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Ishika Ghose

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Medicine is NOT an industry. The industrialisation of medicine should stop

The "industrialisation" of medicine is a recent phenomenon.
It has resulted in:
1. Unrealistic expectations of those who can afford it or have access to it.
2. It has taken away from providing "basic affordable" health care to millions and concentrated on "state-of-the-art" for a few.
3. It has diverted both medical teaching and medical practise from basic conversations with a patient to a series of "tests and investigations" which more often than not are designed to help those who "possess the equipment"
4. It has resulted in virtually complete loss of faith, between the treated and the treating , more litigation, paper work and time spent "covering every eventuality" as doctors
5. Like super-markets the "hospital chains" have taken common sense and good food away from local shops and farmers markets to concrete and glass structures where the "shopper" is bewildered and ends up spending more than she/he needs.

We need to understand that the vast majority of us do NOT need expensive, state-of-the-art medical care. We do not need to pay vast amounts of money to "insure" ourselves and neither do we need to pay vast amounts of money to live.

We need to make 80 % of medical care a 'corner-shop" , non-litigious, relationship of trust between doctor and patient.
We should try and stop the uncontrolled proliferation/continuation of the "medical hypermarket". and its attendant "industries --pharmaceutical, device manufacturing, medical tourism - and go back to the basics.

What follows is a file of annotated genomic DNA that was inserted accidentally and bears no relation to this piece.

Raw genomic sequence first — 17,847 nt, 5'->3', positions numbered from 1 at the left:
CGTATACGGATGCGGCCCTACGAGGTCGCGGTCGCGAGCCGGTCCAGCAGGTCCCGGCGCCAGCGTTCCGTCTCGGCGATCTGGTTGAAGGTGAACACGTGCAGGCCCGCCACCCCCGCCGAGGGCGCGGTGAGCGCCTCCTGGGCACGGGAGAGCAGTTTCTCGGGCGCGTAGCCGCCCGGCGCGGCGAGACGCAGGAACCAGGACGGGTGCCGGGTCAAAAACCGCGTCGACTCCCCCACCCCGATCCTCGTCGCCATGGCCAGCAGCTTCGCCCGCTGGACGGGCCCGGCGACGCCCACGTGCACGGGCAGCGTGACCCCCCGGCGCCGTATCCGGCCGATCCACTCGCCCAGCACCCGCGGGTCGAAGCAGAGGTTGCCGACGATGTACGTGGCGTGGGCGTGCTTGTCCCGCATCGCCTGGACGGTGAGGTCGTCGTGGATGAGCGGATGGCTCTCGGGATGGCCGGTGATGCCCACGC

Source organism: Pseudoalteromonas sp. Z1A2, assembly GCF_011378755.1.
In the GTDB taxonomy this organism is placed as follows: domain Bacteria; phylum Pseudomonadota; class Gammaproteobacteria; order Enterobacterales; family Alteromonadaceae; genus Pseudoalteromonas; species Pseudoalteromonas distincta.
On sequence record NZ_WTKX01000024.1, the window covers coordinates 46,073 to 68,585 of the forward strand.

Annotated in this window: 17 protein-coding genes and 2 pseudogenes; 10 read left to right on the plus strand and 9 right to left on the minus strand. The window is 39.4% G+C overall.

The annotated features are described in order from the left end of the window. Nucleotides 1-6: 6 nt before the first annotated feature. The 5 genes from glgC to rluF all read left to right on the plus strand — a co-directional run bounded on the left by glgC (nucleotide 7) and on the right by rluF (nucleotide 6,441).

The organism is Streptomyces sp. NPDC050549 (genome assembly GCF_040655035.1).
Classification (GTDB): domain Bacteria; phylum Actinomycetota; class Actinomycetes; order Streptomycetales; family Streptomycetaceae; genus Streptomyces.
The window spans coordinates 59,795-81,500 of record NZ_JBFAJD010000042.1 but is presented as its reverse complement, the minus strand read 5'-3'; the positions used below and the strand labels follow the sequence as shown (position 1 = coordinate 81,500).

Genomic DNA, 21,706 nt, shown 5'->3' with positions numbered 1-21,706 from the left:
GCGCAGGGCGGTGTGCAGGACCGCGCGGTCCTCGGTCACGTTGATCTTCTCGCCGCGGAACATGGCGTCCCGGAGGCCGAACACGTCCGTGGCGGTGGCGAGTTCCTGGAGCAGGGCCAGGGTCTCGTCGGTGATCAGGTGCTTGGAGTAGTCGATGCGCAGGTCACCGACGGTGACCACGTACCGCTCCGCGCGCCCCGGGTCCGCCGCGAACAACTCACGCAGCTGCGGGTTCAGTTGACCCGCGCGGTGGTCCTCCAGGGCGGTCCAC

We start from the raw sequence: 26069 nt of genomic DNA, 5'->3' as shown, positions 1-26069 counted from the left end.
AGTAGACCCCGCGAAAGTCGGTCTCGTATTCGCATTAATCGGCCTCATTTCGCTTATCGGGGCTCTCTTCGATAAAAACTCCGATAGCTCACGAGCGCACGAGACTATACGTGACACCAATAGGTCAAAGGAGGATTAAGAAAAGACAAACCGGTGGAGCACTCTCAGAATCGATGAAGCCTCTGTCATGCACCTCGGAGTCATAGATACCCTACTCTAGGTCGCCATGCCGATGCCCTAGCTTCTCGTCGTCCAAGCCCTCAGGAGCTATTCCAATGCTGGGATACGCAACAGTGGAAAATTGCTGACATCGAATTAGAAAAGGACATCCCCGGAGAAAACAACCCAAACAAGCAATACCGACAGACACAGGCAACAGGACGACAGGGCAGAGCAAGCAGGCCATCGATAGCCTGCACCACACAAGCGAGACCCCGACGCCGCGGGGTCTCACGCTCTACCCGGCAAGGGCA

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  • May 28 2012: Hi Ishika,
    You know how much I agree on this issue.
    1. If we really had good primary and secondary level care in India and West Bengal in particular, wpe wouldn't be needing tertiary care much. People would be OK at the local hospital or clinic facility. But 'industry' would suffer from 'money-mia'
    2.Most corporate hospitals in Kolkata set revenue standards to be fulfilled by the doctors on their panels, so that the conveyor belt of the heath-care factory keeps rolling. In other words 'Show me the money or you can quit'
    3. Blindly mimicking the Americans and extrapolating their methods of 'doing every test for everybody' is a disaster for our country which has a meagre public heath budget but has given the multitude of unethical persons to order investigations at large.
    4. A good clinician can diagnose most (>95%) cases in his OPD without a single investigation. I've been fortunate to train under such illustrious doctors in Kolkata and Aligarh.
    5. Diagnosing after a battery of tests is a clerk's job. One needn't study the science and art of medical therapeutics if one can't trust his/ her gray cells.
    6. Most medical research is today sponsered by pharmaceutical houses which definitely puts the results of the studies in question. And what I understand, this is not limited to our own India.
    7. The day commerce overtook science all across the world with the US illuminating the tortuous path, 'the ethics died'. So heathcare among other things is looked upon as yet another business or
    ganisation, and patients would soon have a new title- 'customers'.
    8. Exploitation is at the core of it all. Brands sell. Just like a fifty year old buys Rs. 6000/-worth branded trainers solely for his morning walk and no more. Getting treated at a 5-star hospital, or should I say a 5-star hotel where some health care is also provided, adds to the social status and credibility of a person.
    9. The present state-of-the-art hospitals touch everying but the lives of their patients.
    • May 29 2012: Subhanu good morning.

      Working in the same system the two of us are part of the small surviving group of medical dinosaurs!
      I started this debate on TED just to see whether there are a few more dinosaurs out there or not.

      Read RH's comment. He puts it so well

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